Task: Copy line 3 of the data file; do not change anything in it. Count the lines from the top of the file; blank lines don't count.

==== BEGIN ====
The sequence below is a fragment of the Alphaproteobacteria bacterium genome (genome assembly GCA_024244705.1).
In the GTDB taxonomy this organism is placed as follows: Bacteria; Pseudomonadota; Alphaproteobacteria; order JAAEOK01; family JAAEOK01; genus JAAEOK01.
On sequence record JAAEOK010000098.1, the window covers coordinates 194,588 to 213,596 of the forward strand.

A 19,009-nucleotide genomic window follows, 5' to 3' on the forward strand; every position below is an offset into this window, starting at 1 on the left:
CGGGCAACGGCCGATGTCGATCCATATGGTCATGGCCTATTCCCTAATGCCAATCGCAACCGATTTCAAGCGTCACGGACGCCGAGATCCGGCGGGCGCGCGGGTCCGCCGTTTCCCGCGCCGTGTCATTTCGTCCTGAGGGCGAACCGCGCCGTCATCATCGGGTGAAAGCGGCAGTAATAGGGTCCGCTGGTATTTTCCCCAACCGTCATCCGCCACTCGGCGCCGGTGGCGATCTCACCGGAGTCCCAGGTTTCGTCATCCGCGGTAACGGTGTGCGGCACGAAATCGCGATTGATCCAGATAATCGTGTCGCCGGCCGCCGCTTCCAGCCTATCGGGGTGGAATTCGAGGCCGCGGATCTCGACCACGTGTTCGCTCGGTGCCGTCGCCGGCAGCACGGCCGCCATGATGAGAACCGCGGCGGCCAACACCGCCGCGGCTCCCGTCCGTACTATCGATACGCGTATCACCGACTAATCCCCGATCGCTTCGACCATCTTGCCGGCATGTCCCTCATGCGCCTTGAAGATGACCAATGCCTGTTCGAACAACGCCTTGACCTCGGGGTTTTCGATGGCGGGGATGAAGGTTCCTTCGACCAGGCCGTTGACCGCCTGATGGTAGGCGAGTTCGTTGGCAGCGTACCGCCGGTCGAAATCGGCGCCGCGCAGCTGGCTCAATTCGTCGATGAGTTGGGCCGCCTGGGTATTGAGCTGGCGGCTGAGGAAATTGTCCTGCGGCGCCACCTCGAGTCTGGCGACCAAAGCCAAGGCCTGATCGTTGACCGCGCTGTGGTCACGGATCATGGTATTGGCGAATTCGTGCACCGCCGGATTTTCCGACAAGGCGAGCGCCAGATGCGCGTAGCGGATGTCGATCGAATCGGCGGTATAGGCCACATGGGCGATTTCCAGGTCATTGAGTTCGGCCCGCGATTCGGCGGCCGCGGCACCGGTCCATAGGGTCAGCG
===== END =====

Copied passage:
On sequence record JAAEOK010000098.1, the window covers coordinates 194,588 to 213,596 of the forward strand.